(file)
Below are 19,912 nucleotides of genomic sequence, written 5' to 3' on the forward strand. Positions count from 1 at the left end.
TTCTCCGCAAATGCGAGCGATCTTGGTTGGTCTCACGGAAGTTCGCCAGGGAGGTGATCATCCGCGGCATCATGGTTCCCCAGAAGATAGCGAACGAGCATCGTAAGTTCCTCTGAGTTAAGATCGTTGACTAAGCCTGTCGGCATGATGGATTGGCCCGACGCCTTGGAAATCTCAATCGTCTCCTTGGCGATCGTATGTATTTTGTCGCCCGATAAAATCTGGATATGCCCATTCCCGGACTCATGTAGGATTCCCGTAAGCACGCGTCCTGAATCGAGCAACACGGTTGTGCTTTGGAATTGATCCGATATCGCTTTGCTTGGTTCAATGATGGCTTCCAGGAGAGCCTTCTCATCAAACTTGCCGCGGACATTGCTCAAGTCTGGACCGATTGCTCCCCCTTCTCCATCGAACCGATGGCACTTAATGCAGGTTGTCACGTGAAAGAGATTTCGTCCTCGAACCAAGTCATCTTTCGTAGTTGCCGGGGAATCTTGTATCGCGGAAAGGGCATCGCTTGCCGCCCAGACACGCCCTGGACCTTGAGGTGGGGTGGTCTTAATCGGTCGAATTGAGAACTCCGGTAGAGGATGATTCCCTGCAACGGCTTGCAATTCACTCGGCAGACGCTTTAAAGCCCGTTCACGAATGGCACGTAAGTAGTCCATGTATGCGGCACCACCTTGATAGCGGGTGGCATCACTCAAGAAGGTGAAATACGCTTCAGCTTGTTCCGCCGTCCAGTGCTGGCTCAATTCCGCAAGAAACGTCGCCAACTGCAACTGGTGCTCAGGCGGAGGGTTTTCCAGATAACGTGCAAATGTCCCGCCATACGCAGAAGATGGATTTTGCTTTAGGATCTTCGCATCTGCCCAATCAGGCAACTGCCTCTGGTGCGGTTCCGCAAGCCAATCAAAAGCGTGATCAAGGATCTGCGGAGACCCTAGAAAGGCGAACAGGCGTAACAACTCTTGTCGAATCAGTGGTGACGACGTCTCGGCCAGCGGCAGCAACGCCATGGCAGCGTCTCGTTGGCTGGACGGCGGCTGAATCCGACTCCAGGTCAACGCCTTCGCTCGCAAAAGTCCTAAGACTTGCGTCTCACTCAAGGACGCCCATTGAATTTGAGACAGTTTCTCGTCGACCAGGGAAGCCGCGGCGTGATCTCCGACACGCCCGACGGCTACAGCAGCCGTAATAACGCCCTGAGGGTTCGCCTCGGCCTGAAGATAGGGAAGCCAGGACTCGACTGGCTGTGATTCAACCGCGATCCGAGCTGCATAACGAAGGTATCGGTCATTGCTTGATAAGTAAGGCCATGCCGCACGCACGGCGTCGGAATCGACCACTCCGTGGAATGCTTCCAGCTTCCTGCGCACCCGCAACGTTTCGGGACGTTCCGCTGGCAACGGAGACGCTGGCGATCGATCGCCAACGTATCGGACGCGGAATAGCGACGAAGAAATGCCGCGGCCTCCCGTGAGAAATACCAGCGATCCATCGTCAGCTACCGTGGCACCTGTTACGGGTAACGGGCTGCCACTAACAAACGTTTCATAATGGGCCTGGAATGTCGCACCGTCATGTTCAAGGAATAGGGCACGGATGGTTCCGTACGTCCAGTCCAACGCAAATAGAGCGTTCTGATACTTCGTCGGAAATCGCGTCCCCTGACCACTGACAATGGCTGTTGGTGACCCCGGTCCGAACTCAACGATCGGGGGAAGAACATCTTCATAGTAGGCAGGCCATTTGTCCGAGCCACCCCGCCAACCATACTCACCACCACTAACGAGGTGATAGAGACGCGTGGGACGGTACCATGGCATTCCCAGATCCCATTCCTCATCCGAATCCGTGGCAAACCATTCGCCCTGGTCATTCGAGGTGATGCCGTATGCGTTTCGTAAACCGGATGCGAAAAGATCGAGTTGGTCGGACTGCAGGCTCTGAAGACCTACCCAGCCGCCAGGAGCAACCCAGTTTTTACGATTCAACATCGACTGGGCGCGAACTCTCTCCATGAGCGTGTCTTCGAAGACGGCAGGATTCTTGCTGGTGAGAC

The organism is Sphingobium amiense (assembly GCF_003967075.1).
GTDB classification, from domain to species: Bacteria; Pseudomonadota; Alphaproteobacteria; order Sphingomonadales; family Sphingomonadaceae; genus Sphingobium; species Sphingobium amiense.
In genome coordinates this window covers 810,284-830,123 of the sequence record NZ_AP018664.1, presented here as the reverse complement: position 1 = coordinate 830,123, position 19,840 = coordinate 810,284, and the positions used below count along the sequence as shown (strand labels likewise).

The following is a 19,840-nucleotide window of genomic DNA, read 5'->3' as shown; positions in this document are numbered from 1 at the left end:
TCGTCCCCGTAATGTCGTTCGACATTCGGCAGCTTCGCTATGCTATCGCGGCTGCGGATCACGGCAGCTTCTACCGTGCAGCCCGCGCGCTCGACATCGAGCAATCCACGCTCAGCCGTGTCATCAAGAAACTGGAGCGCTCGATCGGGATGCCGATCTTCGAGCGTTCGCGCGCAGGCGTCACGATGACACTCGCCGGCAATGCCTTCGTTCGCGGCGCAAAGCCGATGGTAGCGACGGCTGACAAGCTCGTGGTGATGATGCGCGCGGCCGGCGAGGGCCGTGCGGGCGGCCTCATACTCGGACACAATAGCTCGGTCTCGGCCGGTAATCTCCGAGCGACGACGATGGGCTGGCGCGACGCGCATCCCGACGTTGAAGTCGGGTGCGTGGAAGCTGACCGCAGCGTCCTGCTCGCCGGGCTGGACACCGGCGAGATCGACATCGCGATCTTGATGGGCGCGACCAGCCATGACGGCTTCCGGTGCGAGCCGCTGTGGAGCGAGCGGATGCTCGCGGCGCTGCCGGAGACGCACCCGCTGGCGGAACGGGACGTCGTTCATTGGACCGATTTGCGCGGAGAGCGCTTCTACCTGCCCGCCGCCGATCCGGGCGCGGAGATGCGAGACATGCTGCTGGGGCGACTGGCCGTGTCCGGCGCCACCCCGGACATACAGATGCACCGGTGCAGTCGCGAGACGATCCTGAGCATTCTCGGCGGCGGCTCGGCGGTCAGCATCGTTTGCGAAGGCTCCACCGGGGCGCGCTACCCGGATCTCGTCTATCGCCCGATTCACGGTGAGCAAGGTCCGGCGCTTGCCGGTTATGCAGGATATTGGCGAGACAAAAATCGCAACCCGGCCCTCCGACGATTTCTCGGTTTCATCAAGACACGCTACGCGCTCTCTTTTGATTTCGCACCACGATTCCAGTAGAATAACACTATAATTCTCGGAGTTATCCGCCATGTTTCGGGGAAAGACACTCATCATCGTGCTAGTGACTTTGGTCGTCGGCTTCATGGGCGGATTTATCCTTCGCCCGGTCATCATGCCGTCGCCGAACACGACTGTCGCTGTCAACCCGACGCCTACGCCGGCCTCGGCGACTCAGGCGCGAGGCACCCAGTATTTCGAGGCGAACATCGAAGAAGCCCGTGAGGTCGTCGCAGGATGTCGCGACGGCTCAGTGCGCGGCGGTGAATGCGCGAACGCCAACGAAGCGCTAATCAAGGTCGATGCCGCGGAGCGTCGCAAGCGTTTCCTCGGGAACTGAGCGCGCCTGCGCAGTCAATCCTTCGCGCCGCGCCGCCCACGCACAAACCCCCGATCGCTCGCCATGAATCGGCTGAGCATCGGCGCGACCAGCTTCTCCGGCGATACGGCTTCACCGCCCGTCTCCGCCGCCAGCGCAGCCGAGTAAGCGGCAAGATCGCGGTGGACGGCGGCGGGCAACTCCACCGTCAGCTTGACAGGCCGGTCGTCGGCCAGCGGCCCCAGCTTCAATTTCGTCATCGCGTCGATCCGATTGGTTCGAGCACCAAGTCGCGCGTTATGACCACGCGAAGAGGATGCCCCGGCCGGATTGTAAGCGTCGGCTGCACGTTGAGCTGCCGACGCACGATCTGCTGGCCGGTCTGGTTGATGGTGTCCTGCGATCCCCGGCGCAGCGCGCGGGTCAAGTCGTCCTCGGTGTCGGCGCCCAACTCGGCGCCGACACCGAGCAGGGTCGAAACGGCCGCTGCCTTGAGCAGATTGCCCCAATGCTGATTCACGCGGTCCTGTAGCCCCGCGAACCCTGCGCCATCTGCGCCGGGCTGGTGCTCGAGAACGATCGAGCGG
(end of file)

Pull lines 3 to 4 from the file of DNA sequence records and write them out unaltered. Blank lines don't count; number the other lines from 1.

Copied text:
The organism is Sphingobium amiense (assembly GCF_003967075.1).
GTDB classification, from domain to species: Bacteria; Pseudomonadota; Alphaproteobacteria; order Sphingomonadales; family Sphingomonadaceae; genus Sphingobium; species Sphingobium amiense.